About Me.

I am a Principal Researcher at Microsoft Research New England. I also maintain a faculty position in the School of Public Health as an Associate Professor of Biostatistics with an affiliation in the Center for Computational Molecular Biology at Brown University. The central aim of my research program is to build machine learning algorithms and statistical tools that aid in the understanding of how nonlinear interactions between genetic features affect the architecture of complex traits and contribute to disease etiology. An overarching theme of the research done in the Crawford Lab group is to take modern computational approaches and develop theory that enable their interpretations to be related back to classical genomic principles. Some of my most recent work has landed me a place on Forbes 30 Under 30 list and recognition as a member of The Root 100 Most Influential African Americans in 2019. I have also been fortunate enough to be awarded an Alfred P. Sloan Research Fellowship and a David & Lucile Packard Foundation Fellowship for Science and Engineering.

Prior to joining both MSR and Brown, I received my PhD from the Department of Statistical Science at Duke University where I was co-advised by Sayan Mukherjee and Kris C. Wood. As a Duke Dean’s Graduate Fellow and NSF Graduate Research Fellow I completed my PhD dissertation entitled: "Bayesian Kernel Models for Statistical Genetics and Cancer Genomics." I also received my Bachelors of Science degree in Mathematics from Clark Atlanta University.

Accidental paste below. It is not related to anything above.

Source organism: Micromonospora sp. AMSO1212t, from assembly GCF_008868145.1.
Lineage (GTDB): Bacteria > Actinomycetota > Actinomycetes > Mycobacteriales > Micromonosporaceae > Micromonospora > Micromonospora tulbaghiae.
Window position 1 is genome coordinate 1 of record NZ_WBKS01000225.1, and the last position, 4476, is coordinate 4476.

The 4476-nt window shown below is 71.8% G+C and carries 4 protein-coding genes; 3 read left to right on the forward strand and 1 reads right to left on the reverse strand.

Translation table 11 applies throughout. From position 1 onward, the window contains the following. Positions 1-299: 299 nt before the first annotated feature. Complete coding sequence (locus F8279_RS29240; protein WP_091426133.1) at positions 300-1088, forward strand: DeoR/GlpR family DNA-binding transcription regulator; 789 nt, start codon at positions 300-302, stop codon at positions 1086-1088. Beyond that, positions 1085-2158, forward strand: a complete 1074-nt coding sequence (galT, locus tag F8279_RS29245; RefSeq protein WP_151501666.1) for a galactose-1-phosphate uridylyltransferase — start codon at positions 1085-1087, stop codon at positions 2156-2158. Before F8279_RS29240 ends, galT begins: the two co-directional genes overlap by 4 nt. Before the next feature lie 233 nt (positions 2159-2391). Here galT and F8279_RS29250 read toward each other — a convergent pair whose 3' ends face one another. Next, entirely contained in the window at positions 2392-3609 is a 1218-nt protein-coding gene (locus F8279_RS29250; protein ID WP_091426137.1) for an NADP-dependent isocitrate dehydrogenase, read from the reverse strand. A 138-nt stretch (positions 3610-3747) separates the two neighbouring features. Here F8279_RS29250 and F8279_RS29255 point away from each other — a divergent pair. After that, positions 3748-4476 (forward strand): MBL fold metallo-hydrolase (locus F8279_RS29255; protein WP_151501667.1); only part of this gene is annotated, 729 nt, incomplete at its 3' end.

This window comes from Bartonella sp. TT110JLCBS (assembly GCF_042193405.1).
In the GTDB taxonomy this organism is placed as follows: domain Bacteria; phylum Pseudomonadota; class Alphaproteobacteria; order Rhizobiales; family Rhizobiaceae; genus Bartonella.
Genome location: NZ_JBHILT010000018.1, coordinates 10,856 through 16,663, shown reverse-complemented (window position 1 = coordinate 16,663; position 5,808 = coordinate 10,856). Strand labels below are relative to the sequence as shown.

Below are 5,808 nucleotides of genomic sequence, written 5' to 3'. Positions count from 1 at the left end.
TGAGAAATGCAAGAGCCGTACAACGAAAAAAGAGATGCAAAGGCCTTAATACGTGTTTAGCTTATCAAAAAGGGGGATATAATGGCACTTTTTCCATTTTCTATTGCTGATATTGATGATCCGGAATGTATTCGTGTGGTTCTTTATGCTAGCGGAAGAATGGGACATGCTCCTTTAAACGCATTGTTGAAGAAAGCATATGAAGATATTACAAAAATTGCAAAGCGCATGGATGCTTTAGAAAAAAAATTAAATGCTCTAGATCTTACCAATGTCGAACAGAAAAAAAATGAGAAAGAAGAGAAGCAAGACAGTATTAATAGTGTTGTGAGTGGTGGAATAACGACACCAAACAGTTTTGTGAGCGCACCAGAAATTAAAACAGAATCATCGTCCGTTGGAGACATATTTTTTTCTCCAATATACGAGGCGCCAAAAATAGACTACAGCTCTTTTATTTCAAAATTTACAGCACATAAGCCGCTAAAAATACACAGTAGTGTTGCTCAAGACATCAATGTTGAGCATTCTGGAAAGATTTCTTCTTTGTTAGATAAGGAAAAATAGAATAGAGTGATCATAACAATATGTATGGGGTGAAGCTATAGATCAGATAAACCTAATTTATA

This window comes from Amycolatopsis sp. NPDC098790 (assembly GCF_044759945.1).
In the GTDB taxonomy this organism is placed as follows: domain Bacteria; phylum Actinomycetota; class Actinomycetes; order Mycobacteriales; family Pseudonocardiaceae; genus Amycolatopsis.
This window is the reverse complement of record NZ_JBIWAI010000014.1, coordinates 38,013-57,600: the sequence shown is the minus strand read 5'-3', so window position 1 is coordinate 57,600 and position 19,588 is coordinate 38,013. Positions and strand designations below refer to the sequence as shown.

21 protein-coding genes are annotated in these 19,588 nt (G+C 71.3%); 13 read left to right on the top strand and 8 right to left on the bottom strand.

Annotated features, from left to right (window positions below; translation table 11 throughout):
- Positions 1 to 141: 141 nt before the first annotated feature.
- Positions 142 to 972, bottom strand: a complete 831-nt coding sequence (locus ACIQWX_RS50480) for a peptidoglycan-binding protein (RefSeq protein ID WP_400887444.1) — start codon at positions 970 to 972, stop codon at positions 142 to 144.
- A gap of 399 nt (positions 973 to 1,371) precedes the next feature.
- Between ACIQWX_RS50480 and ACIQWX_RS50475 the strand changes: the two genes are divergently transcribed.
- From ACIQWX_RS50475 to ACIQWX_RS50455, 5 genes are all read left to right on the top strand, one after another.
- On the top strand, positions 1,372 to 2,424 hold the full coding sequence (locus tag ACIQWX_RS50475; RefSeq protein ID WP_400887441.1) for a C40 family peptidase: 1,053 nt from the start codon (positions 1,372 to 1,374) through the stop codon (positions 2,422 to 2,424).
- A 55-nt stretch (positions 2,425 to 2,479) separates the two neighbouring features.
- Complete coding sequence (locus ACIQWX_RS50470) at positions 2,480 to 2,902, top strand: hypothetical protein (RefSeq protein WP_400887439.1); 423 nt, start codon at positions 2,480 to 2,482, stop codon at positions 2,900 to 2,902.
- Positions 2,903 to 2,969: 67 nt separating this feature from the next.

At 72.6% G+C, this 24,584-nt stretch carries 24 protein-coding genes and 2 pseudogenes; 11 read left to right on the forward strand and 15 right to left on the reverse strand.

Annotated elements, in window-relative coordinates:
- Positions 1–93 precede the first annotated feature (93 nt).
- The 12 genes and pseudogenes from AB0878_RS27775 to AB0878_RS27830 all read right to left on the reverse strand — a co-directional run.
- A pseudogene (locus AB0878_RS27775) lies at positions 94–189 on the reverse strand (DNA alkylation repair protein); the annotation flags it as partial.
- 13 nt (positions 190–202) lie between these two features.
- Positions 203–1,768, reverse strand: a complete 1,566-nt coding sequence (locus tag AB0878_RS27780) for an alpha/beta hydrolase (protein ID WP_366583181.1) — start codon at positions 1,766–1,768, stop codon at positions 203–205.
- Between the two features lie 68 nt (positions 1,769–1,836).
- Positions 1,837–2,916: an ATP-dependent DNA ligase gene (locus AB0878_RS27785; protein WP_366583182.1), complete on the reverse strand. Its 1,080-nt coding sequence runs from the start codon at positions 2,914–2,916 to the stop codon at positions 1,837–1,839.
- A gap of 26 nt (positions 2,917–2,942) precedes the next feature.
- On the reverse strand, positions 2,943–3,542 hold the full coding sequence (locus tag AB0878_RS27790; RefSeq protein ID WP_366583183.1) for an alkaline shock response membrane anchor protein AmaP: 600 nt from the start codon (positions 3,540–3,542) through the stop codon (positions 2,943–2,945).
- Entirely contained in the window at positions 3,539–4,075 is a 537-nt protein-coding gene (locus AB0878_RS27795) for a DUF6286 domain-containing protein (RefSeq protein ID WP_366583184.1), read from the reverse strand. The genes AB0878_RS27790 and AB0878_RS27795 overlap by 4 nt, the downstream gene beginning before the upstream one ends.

Research Themes

Interpretability in Machine Learning Methods

Machine learning algorithms have become frequently used in genomic studies because they typically exhibit high predictive accuracy. However, recently, these same algorithms have also become criticized as “black box” techniques. We look to build methods that over this challenge.

Dissecting Genetic Architecture of Complex Traits

The explosion of large-scale genomic datasets has provided the unique opportunity to move beyond the traditional LMM framework within GWAS. We build novel ML methods that exhibit power for complex traits that are driven by non-additive genetic variation (e.g., gene-by-gene interactions).

Modeling 3D Variation with Topological Summaries

It has been a longstanding challenge to implement an analogue of variable selection with 3D shapes as the covariates in a regression model. Here, we develop novel statistical and topological data analytic (TDA) pipelines for sub-image selection where the goal is to identify the physical features of 3D shapes that best explain the variation between two phenotypic classes.

Statistical Methods for Cancer Pharmacology

Targeted therapies aimed to inhibit oncogenic signaling within many cancer subtypes have been proven to have high initial clinical responses, but relapse in these patients is almost inevitable. To better understand this phenomenon, we develop algorithms that define rigorous transcriptional signatures of cancer recurrence and therapeutic resistance.


Key: * co-first authors; co-senior authors; # corresponding author(s); advisee










Stay Connected